Increasing spend and loyalty to drive revenue in your hospitality venue
Driving revenue in the hospitality industry requires a combined effort between operations and marketing. Read on to explore three commercial levers to help grow your top line sales.
Establish your positioning to drive footfall
Ahead of the summer, new sources of footfall will be high on your priority list. The type of hotel, or restaurant, you operate will make a considerable difference to who you target so the first task is to establish your positioning – are you a value, boutique, luxury, independent or chain hospitality venue?
For example, a guest seeking value wants to get the best out of their trip and they often rely on review sites to help them find what they need – and whether it’s included in the room rate for example. Whereas luxury seeking guests are more focused on pleasure and willing to spend more money to achieve that goal. Luxury seeking guests can often be couples and tend to look deeper at the detail while browsing review sites to ensure the hotel has the amenities and facilities they seek.
Hotels with restaurants can expand their reach to non-hotel guests during peak times to increase lobby footfall. Offer a full breakfast, lunch and dinner service while curating daily menu specials and dietary options. While your guests dine at the restaurant, cross-sell your hotel offerings on your menus and via tabletop marketing collateral, while ensuring waiting staff are briefed to provide further information if needed.
Review your current signage and branding. The easiest way to do this is to ask your guests if you were easy to find, this can be done during check-in or check-out. Ensure your hotel has bold branding, accessible signage from main roads, or floor graphics if your entrance is within a larger building.
Consider offering your restaurant or bar as a hub for local networking events on quieter evenings. This will not only produce footfall but a new revenue stream with incremental sales as the event builds weekly or monthly.
The importance of first-time guests can’t be underestimated. Give those guests an experience to remember and incentivise them to return to maximise your opportunity for repeat business.
Increase visit frequency of your guests
For guests that have already visited, give them reasons to make a repeat (or even regularly) visit. This is much more efficient than constantly working to acquire new guests.
Seasoned restaurant operators often refer to the importance of marketing to three visits.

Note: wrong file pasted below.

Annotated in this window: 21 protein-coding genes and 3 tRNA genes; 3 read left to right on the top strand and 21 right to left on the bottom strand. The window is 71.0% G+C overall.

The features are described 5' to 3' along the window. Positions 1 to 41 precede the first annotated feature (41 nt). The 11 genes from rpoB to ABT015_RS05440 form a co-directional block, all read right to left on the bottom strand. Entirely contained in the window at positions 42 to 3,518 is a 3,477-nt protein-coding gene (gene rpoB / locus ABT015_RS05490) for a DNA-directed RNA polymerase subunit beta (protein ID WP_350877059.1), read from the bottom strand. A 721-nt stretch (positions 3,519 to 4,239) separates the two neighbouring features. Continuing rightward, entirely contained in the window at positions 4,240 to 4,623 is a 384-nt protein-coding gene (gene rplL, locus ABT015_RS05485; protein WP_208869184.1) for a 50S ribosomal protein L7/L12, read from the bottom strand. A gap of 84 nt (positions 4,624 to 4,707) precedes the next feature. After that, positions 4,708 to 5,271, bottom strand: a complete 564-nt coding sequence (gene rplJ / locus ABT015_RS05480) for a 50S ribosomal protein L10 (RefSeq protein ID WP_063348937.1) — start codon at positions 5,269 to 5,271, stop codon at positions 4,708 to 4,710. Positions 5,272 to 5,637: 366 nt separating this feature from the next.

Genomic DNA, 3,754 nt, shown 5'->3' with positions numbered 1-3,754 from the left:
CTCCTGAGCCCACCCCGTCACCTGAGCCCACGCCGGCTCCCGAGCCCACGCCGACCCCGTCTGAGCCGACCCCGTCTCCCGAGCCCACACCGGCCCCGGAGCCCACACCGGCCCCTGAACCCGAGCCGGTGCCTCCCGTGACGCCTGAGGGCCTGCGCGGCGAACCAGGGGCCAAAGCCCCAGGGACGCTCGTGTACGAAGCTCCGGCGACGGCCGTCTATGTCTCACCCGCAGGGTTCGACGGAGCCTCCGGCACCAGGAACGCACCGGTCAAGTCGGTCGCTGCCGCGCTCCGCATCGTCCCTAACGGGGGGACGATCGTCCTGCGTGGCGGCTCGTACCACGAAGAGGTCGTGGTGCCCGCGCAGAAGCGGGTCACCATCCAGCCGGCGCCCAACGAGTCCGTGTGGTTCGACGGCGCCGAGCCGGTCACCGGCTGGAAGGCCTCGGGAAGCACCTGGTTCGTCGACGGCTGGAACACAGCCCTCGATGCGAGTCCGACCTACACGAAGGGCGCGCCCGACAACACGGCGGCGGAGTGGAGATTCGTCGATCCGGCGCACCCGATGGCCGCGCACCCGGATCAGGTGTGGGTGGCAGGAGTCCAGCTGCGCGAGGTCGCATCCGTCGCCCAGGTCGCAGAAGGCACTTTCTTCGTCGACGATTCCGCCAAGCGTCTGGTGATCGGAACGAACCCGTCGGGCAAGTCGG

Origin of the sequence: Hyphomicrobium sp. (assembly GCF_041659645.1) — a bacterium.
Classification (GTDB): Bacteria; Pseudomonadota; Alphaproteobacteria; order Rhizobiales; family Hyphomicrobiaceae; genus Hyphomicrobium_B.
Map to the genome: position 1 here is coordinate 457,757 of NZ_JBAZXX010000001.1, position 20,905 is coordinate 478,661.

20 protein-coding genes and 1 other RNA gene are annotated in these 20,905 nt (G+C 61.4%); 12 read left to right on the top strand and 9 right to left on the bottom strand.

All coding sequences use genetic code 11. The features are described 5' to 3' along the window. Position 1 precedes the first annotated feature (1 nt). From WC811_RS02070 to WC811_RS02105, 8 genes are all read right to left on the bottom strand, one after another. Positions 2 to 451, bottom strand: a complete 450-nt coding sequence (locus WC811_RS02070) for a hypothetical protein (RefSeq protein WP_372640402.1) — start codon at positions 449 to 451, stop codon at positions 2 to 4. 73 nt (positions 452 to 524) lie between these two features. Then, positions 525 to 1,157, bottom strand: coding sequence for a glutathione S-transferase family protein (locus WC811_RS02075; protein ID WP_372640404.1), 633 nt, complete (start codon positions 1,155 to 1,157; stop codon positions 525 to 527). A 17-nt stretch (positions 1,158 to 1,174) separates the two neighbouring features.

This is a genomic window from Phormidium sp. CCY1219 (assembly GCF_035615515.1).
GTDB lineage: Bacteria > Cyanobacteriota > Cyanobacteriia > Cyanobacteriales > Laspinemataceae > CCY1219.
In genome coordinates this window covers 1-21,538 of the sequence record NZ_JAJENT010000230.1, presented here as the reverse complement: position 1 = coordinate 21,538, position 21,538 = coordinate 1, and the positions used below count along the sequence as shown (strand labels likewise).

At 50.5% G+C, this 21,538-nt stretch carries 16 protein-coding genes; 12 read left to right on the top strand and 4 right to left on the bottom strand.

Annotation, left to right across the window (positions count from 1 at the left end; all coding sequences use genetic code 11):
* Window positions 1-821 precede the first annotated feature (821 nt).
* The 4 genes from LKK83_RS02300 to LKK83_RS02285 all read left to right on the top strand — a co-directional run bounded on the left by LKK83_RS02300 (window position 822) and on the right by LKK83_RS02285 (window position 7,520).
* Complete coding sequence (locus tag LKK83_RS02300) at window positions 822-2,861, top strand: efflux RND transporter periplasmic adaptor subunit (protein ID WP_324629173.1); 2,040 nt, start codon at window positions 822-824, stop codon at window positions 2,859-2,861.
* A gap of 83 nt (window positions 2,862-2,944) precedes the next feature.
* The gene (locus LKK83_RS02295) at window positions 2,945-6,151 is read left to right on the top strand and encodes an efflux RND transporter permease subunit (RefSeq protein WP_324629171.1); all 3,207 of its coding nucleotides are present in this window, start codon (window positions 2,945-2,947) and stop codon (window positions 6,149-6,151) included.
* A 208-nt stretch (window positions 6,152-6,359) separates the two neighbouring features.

So, what are the stats? Well, industry experts suggest that when a guest visits your restaurant for the first time, and has a flawless experience, they have a 40% chance of coming back. Upon a second successful visit that chance increases slightly to 42%. However, following a third successful visit the chance of the same guest returning for a fourth visit is over 70%.
So how can you achieve this goal of three visits?
By providing your customers with an incentive to return – such as a welcome beverage or complimentary dessert on their next visit – and coupling this with a flawless guest experience – you’re building trust and credibly with your guest that will foster loyalty and advocacy.
Increasing guest spend
Encouraging an increased spend from each guest that stays in your hotel, or dines in your restaurant, can stack up over the course of a year. It is one of the best opportunities available to increase your top line sales.
The classic McDonald’s coined phrases “Would you like fries with that?” and “Is that a large meal?” have been reported as contributing upwards of 25% on their annual revenue.
Below are two examples of increased guest spend in a hotel and restaurant environment.
Raising average spend per transaction (ASPT) – During the pre-stay phase, guest eagerness is high. Take this opportunity to share details of the amenities on offer as well as enticing room upgrade prices and upsell facilities upgrades.
If you have regular availability in superior rooms, offering flash deal room upgrades are a great way to increase your guest spend. For example, if you sold two room upgrades per day at £60++ that would drive an additional £43,800++ on your annual top-line sales.
Many hotels offer arrival packages. For example, if your guest is celebrating a special occasion why not take the opportunity to upsell them a bottle of champagne on arrival. If executed well, pre-stay offers help increase your ASPT while still projecting value-add to the guest.
Raising average spend per head (ASPH) – waiting staff are the first line of communication with your guest. When you have a server with both the training and confidence to recommend items on your menu, your guests will be much more likely to listen to their suggestions and naturally increase their spend per head.
Train your team well so they can suggest sides, signature beverages, and desserts to complement the guest’s dining experience. The effort taken to bring your service staff to this level will pay dividends once you see the rise in ASPH and ultimately, daily revenue.
Consider your menu design – many guests can be intimidated when choosing the correct wine for their entrée. Remove this obstacle by either cross training a server as a sommelier or by adding pairing suggestions on your menu in line with your big-ticket steak and seafood options.
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